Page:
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There is definitely gravity, and a lot of it, in space. It is the invisible force that binds huge bodies, like the Earth and its Moon, and that has similar effects throughout the known universe. Gravitational pull, however, varies widely throughout the expanse of space, and, as we know from the history of rocketry, there are ways to overcome even enormous levels of gravity. Weightlessness, then, is a product of man’s ability to create machines that are strong enough to overcome the force of gravity, mainly using rates of acceleration that exceed gravity’s pull. Man-made objects sent into space, rockets, satellites, the International Space Station (and its predecessors, Skylab and the Russian Mir space station) all use high-levels of speed to counter the effects of Earth’s gravity. By traveling at speeds of around 17,000 miles per hour, these man-made objects are able to maintain a constant distance from the Earth without being pulled down towards it. This same use of acceleration and speed creates the weightlessness that astronauts experience when in space.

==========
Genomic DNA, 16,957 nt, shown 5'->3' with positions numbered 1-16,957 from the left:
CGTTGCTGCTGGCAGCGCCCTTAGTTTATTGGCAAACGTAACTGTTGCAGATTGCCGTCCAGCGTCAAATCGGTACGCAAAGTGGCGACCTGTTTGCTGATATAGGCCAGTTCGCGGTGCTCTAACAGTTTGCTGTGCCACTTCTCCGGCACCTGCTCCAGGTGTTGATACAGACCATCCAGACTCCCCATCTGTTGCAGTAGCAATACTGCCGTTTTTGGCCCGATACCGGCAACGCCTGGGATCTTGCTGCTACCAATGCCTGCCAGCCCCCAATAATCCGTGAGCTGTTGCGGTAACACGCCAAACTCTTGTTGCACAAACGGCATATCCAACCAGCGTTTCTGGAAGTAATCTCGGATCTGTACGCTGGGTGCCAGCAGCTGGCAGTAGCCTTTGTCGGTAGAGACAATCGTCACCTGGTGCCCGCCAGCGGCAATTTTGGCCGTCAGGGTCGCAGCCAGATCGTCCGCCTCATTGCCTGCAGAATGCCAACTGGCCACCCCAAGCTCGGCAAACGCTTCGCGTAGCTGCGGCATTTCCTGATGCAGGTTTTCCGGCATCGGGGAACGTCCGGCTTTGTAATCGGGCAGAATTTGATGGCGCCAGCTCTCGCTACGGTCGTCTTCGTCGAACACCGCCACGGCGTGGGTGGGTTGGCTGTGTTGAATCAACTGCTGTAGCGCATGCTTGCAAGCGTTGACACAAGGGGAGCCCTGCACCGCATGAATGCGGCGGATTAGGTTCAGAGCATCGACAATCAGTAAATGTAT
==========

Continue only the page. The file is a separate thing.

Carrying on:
Astronauts in space are, in fact, falling towards the Earth. Gravity is pulling them down, using what is known as centripetal force, which provides for the curvature necessary to maintain an orbit around the Earth. The speed at which they are moving combined with the gravitational pull of a spinning planet produces the balance necessary for that sense of weightlessness. One needs to keep in mind that space stations like the current International Space Station function in low earth orbit, where Earth’s gravity remains substantial. Mathematical calculations are used to determine the precise characteristics of an object required to maintain a steady orbit around the Earth. As noted, the space station has to maintain a steady speed of 17,200 miles per hour to maintain its orbit. That is the amount of velocity needed to counter the specific amount of gravity at its 220-250-mile high orbit, which causes it to complete an orbit of the Earth every 92 minutes.
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